Peter Macleod brings attention to the sorry experience of the recent UK experiment in higher education ‘reform’ that Christopher Pyne wants to rerun in Australia.
The UK government substantially raised student fee caps (while cutting government funding), only to see fees shoot up to that cap in a few years. MacLeod points out this has not made access less equal, contrary to the arguments from anti-deregulation advocates. But he also points out that a study for the Institute of Fiscal Studies estimates three in four UK students will not pay off their loans until their fifties (when, in the UK system, it is written off). Although protected from the worst financial hardship by a loans system like our own, such life-time debt burden will have a large impact on life choices and the economy.
But unrepaid debt is also debt that the government doesn’t recover. That IFS report also shows that the reduced repayment has eroded most of the intended savings to government. Something in the order of 45 per cent of loan volume will not be repaid. As put in the recent UK Higher Education Commission report:
The current funding system represents the worst of both worlds. The Government is funding HE by writing off student debt, as opposed to directly investing in teaching grants.”
One difference with the Australian proposal is that our fees will not be capped. The government argues this will stop fees converging on the fee cap, as they currently do under our much lower caps or as they did in the UK when the caps were raised. But at least as plausible, and what the government did not consider in its modeling, is the sort of fee inflation of the US system, where fees have increased at ferocious rates, faster than even their notoriously expensive health care.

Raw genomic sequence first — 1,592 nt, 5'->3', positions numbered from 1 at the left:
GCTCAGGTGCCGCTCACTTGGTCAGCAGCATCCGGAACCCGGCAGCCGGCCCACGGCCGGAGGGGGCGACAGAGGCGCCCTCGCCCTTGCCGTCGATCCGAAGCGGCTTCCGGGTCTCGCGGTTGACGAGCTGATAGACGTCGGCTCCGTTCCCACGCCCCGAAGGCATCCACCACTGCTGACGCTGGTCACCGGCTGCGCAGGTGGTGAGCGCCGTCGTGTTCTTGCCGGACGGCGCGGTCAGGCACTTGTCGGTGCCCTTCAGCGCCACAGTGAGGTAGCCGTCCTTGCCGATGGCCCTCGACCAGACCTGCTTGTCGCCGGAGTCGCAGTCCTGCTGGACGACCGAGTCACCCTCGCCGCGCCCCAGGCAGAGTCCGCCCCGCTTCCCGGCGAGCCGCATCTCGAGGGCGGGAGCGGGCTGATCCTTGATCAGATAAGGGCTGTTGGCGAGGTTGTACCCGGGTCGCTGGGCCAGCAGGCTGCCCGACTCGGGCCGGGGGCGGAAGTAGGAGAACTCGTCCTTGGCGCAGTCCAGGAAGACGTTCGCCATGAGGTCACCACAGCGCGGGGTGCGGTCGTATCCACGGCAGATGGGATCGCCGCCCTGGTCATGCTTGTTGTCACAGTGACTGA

(Image from Bloomberg)
Translated into the Australian system, universities would find huge new pipelines of cash, students would face long-term debt (insured at low incomes by the HELP system) while the government would make little saving, and could end up worst off.
You’d think the government would look at this? Especially since this is supposed to be a ‘savings’ measure. Yet the problem here is not simply negligence, more like incoherence, for the government clearly intends fees to rise. The Minister’s been banging on about how we need dereg to boost uni rankings, lest we fall behind the Asian unis — which are riding a wave of public funding. Boosting rankings through dereg means using student fees to ‘co-pay’ for research. This make a mockery of the proposal to get the ACCC to regulate the deregulated market to prevent any price-gouging. We already do this, and the intention clearly is to do much more of it.
But this all is nowhere in its shiny new propaganda, which instead comforts us with the claim “The Australian Government will continue to pay a big share, around half, of your undergraduate course fees.” That makes sense only if you assume fees don’t rise. But everyone else thinks they are likely to rise, indeed already have risen massively in prospective fees from UWA, and in that case the government contribution will be much less than half. If the government isn’t assuming fees will rise, no wonder it’s not worried about unrepaid debt blowing out.
Meanwhile, a lead proponent of deregulation argues “history suggests students are not overly responsive to prices“. Depending on your economics, you could see that as a good reason to deregulate, and shift as much debt onto students as possible knowing the public benefits will still be supplied. Or you could see it as a reason not to.